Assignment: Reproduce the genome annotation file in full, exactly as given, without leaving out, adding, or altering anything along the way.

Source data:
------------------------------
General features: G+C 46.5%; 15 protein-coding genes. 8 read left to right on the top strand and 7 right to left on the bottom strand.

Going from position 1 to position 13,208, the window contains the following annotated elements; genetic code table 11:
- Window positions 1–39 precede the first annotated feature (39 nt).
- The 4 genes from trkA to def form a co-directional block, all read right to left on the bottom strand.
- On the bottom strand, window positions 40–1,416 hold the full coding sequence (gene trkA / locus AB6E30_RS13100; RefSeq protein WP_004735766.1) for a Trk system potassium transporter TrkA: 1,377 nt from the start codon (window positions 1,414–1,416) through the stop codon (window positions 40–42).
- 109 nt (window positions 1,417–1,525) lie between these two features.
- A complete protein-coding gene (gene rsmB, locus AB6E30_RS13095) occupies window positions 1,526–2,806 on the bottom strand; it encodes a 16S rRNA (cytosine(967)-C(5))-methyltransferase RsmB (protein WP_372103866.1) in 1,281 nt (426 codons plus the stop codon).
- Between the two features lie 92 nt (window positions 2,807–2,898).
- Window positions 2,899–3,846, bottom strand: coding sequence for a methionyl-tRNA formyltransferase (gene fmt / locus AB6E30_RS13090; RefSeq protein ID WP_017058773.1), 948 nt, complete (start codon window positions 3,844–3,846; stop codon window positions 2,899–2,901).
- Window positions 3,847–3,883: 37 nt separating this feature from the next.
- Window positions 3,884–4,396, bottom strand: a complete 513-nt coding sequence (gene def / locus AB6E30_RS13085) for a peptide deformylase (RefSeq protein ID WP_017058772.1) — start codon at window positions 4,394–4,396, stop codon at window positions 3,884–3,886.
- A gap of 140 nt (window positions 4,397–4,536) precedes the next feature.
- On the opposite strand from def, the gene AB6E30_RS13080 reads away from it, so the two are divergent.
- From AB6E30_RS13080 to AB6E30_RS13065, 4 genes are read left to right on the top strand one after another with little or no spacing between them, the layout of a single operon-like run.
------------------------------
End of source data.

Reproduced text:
General features: G+C 46.5%; 15 protein-coding genes. 8 read left to right on the top strand and 7 right to left on the bottom strand.

Going from position 1 to position 13,208, the window contains the following annotated elements; genetic code table 11:
- Window positions 1–39 precede the first annotated feature (39 nt).
- The 4 genes from trkA to def form a co-directional block, all read right to left on the bottom strand.
- On the bottom strand, window positions 40–1,416 hold the full coding sequence (gene trkA / locus AB6E30_RS13100; RefSeq protein WP_004735766.1) for a Trk system potassium transporter TrkA: 1,377 nt from the start codon (window positions 1,414–1,416) through the stop codon (window positions 40–42).
- 109 nt (window positions 1,417–1,525) lie between these two features.
- A complete protein-coding gene (gene rsmB, locus AB6E30_RS13095) occupies window positions 1,526–2,806 on the bottom strand; it encodes a 16S rRNA (cytosine(967)-C(5))-methyltransferase RsmB (protein WP_372103866.1) in 1,281 nt (426 codons plus the stop codon).
- Between the two features lie 92 nt (window positions 2,807–2,898).
- Window positions 2,899–3,846, bottom strand: coding sequence for a methionyl-tRNA formyltransferase (gene fmt / locus AB6E30_RS13090; RefSeq protein ID WP_017058773.1), 948 nt, complete (start codon window positions 3,844–3,846; stop codon window positions 2,899–2,901).
- Window positions 3,847–3,883: 37 nt separating this feature from the next.
- Window positions 3,884–4,396, bottom strand: a complete 513-nt coding sequence (gene def / locus AB6E30_RS13085) for a peptide deformylase (RefSeq protein ID WP_017058772.1) — start codon at window positions 4,394–4,396, stop codon at window positions 3,884–3,886.
- A gap of 140 nt (window positions 4,397–4,536) precedes the next feature.
- On the opposite strand from def, the gene AB6E30_RS13080 reads away from it, so the two are divergent.
- From AB6E30_RS13080 to AB6E30_RS13065, 4 genes are read left to right on the top strand one after another with little or no spacing between them, the layout of a single operon-like run.